Cambodia has emerged from its tragic past to become one of the most attractive tourist destinations in the Southeast Asia. Aside from the beautiful temples of Angkor, it is an exotic, mystical, enchanting country with an amazing history, spectacular ruins from the Khmer Empire, beautiful beaches, remote hill tribe villages, untouched nature and much more. Based on my experience, I have prepared the must see temples, as well as many of the smaller monuments that cannot be missed. This is a suggested itinerary that can be tailored to suit your interests:

Day 1: The Great Exploration of Angkor Temple
  • Angkor Wat: The most famous and best preserved of all temples within the Angkor complex and a magnificent ancient archaeological wonder of the world from early 12th century.
  • Bayon: Located in Angkor Thom city, with more than 200 splendid smiling faces over 54 towers. The city is also home to Phimeanakas, Baphoun, Terrace of the Elephants and the Terrace of the Leper King.
  • Ta Phrom: One of the early temples in the jungle left to be reclaimed by Mother Nature and further made famous by the Hollywood movie, Tomb Raider.

Day 2:
Adventure to the Most Beautiful Carving Temple in Pink Color

  • Banteay Srie: Built during the Khmer Empire in the 10th century and located 40 kilometers north of Siem Reap, it is the most beautiful carving temple in pink color.
  • Banteay Samre: A miniature layout of Angkor Wat built in the early 12th century; this temple will help further understand the grandeur of Angkor Wat.
  • We will then take you through the local villages along the countryside and enjoy a spread of great local food followed by lazing in a hammock, or explore to see the traditional way of life and say hello to the Cambodians living there.
  • Pre Rup Temple: A large brick mountain built in the 10th century. At the end of the day, we will stop at Bakheng Mountain to see the sunset.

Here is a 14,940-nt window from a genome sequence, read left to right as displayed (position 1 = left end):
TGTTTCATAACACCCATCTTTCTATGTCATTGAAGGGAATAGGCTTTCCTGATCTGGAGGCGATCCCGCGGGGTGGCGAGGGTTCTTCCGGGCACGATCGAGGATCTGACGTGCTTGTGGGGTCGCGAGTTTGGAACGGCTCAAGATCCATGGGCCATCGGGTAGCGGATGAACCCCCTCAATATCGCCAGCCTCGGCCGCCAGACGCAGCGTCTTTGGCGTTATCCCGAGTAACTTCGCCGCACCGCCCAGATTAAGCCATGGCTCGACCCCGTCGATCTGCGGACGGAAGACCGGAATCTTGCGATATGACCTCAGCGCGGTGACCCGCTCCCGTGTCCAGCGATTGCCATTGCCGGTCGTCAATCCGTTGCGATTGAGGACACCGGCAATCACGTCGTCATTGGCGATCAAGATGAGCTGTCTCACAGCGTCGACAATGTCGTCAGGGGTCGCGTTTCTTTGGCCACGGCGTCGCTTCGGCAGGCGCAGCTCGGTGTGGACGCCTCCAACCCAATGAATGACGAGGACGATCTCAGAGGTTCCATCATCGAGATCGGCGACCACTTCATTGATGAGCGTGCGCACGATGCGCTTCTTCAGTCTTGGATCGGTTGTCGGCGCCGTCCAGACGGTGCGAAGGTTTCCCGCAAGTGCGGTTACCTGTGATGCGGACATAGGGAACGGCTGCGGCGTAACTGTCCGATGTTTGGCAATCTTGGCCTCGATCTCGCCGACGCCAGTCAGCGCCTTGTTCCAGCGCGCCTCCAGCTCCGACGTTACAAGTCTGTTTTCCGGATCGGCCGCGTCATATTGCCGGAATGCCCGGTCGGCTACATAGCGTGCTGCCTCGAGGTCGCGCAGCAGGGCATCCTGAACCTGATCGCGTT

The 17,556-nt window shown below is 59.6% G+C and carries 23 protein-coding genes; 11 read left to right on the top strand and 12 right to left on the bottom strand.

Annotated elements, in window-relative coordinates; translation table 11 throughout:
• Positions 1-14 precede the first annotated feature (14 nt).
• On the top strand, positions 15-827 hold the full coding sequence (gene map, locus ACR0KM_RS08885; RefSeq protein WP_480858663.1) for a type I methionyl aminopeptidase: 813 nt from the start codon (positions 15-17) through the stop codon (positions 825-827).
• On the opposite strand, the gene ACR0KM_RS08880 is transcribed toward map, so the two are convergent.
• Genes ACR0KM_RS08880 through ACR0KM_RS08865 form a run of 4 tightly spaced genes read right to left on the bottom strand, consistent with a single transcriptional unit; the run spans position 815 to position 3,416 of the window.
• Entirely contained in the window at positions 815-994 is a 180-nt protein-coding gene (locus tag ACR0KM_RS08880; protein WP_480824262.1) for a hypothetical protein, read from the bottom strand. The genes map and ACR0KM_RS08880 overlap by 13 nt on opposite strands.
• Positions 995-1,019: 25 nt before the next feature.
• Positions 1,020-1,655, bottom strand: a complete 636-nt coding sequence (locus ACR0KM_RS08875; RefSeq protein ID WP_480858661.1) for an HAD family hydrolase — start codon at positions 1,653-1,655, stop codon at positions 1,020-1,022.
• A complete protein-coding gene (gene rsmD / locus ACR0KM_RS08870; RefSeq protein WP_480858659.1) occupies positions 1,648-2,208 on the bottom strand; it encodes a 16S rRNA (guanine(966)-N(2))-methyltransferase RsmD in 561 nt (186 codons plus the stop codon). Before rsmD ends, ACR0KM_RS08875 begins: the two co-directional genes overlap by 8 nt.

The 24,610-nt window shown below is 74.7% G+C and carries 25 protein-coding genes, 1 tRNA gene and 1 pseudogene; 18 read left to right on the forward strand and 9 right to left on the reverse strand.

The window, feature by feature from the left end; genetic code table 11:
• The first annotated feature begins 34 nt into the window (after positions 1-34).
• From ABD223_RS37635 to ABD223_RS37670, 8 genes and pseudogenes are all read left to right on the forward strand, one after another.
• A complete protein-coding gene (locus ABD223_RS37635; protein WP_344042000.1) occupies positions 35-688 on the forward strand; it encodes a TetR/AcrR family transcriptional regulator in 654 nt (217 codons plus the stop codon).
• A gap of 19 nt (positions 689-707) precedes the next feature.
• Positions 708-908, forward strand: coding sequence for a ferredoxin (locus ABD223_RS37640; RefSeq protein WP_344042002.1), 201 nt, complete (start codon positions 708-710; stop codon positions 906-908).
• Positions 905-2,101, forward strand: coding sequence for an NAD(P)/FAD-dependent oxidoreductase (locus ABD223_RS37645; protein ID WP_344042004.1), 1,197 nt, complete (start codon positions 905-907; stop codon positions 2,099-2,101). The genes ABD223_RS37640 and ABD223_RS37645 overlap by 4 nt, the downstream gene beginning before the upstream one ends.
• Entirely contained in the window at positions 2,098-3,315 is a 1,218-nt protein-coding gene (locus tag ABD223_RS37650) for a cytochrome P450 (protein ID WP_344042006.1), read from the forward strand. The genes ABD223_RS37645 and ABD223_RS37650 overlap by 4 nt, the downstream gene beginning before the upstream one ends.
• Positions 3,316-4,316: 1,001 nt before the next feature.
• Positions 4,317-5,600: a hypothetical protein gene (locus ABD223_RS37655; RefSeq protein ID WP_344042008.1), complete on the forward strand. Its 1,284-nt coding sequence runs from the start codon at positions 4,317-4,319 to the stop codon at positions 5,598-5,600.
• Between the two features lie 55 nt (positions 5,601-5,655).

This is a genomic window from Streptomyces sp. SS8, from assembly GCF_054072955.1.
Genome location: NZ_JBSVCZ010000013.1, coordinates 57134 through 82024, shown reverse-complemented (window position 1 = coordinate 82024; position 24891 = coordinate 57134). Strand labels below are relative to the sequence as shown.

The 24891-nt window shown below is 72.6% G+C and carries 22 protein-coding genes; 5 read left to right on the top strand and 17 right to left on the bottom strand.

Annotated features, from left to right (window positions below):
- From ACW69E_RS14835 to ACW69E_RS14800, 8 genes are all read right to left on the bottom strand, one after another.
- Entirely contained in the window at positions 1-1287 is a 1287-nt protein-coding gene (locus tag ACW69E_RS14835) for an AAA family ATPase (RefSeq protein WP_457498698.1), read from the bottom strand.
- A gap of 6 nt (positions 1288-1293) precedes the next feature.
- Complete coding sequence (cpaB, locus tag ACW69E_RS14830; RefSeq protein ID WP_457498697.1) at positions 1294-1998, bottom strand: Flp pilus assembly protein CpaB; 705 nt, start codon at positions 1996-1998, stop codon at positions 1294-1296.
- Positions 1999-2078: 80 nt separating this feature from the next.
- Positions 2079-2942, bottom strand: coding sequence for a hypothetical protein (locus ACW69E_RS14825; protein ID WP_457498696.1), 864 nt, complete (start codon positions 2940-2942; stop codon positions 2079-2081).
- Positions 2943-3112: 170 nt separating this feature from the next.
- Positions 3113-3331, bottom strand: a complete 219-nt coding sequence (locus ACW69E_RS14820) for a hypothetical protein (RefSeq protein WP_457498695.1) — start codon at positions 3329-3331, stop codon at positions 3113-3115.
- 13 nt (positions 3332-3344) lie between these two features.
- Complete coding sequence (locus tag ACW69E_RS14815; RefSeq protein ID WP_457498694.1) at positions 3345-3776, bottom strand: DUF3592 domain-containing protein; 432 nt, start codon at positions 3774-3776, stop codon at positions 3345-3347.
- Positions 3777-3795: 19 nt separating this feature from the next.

Day 3: More than Just Temples

  • Sunrise at Angkor Wat.
  • Tonle Sap: Take a glimpse of the daily life of the local people living along and visit the floating village in Tonle Sap which is the biggest fresh water lake in South East Asia. Tonle Sap was classified as a biosphere reserve by UNESCO in 1997 as it is one of the world’s most productive bodies of fresh water.
  • Beng Melea: One of the most beautiful jungle temples from the 11th century and located 60 kilometers northeast of Siem Reap. This is a newly discovered temple untouched by restoration.

I look forward to guiding you in experiencing our beautiful country and famous hospitality. We Cambodians are very gentle and friendly people, and I am sure you will enjoy your visit very much. I also have an excellent knowledge of the areas surrounding Siem Reap and would be happy to advise you on your vacation plans. I am a flexible tour guide and will happily discuss all options with you over email or when we meet in Siem Reap.

Monday, June 8, 2015

Top Ten Bizarre Foods: My Stomach Has Been Violated

Throughout my travels I've eaten a lot of questionable food - sometimes out of curiosity, often times to be polite and on few occasions due to downright hunger. While I've walked away from broiled dog in China and am still fearful of swallowing a live baby octopus in South Korea, I have boldly sampled these bizarre delicacies and lived to write about it: